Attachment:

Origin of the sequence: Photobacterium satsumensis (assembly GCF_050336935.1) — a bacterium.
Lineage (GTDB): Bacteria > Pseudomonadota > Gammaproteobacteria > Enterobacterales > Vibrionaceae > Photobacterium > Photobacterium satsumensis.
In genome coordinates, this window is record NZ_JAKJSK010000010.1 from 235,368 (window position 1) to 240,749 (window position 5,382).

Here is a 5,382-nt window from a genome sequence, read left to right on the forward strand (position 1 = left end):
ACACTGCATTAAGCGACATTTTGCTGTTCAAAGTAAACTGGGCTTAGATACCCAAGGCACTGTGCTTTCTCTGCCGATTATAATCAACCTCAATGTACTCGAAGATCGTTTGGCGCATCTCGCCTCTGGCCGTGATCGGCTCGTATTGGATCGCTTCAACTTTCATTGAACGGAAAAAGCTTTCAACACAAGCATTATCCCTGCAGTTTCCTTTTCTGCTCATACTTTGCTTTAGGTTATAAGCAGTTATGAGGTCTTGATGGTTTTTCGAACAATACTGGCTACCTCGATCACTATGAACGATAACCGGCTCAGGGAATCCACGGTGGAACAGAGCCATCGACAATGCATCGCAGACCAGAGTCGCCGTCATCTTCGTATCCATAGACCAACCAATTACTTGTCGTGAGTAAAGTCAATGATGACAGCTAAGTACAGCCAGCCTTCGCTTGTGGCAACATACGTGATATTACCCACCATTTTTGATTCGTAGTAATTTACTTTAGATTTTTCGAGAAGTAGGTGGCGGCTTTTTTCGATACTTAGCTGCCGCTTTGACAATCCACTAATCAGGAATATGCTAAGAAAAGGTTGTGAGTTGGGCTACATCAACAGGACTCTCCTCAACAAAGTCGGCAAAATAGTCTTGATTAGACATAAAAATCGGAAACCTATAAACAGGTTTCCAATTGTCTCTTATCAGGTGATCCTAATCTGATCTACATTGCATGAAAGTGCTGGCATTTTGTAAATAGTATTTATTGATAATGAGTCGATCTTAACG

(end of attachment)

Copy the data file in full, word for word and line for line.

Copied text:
Origin of the sequence: Photobacterium satsumensis (assembly GCF_050336935.1) — a bacterium.
Lineage (GTDB): Bacteria > Pseudomonadota > Gammaproteobacteria > Enterobacterales > Vibrionaceae > Photobacterium > Photobacterium satsumensis.
In genome coordinates, this window is record NZ_JAKJSK010000010.1 from 235,368 (window position 1) to 240,749 (window position 5,382).

Here is a 5,382-nt window from a genome sequence, read left to right on the forward strand (position 1 = left end):
ACACTGCATTAAGCGACATTTTGCTGTTCAAAGTAAACTGGGCTTAGATACCCAAGGCACTGTGCTTTCTCTGCCGATTATAATCAACCTCAATGTACTCGAAGATCGTTTGGCGCATCTCGCCTCTGGCCGTGATCGGCTCGTATTGGATCGCTTCAACTTTCATTGAACGGAAAAAGCTTTCAACACAAGCATTATCCCTGCAGTTTCCTTTTCTGCTCATACTTTGCTTTAGGTTATAAGCAGTTATGAGGTCTTGATGGTTTTTCGAACAATACTGGCTACCTCGATCACTATGAACGATAACCGGCTCAGGGAATCCACGGTGGAACAGAGCCATCGACAATGCATCGCAGACCAGAGTCGCCGTCATCTTCGTATCCATAGACCAACCAATTACTTGTCGTGAGTAAAGTCAATGATGACAGCTAAGTACAGCCAGCCTTCGCTTGTGGCAACATACGTGATATTACCCACCATTTTTGATTCGTAGTAATTTACTTTAGATTTTTCGAGAAGTAGGTGGCGGCTTTTTTCGATACTTAGCTGCCGCTTTGACAATCCACTAATCAGGAATATGCTAAGAAAAGGTTGTGAGTTGGGCTACATCAACAGGACTCTCCTCAACAAAGTCGGCAAAATAGTCTTGATTAGACATAAAAATCGGAAACCTATAAACAGGTTTCCAATTGTCTCTTATCAGGTGATCCTAATCTGATCTACATTGCATGAAAGTGCTGGCATTTTGTAAATAGTATTTATTGATAATGAGTCGATCTTAACG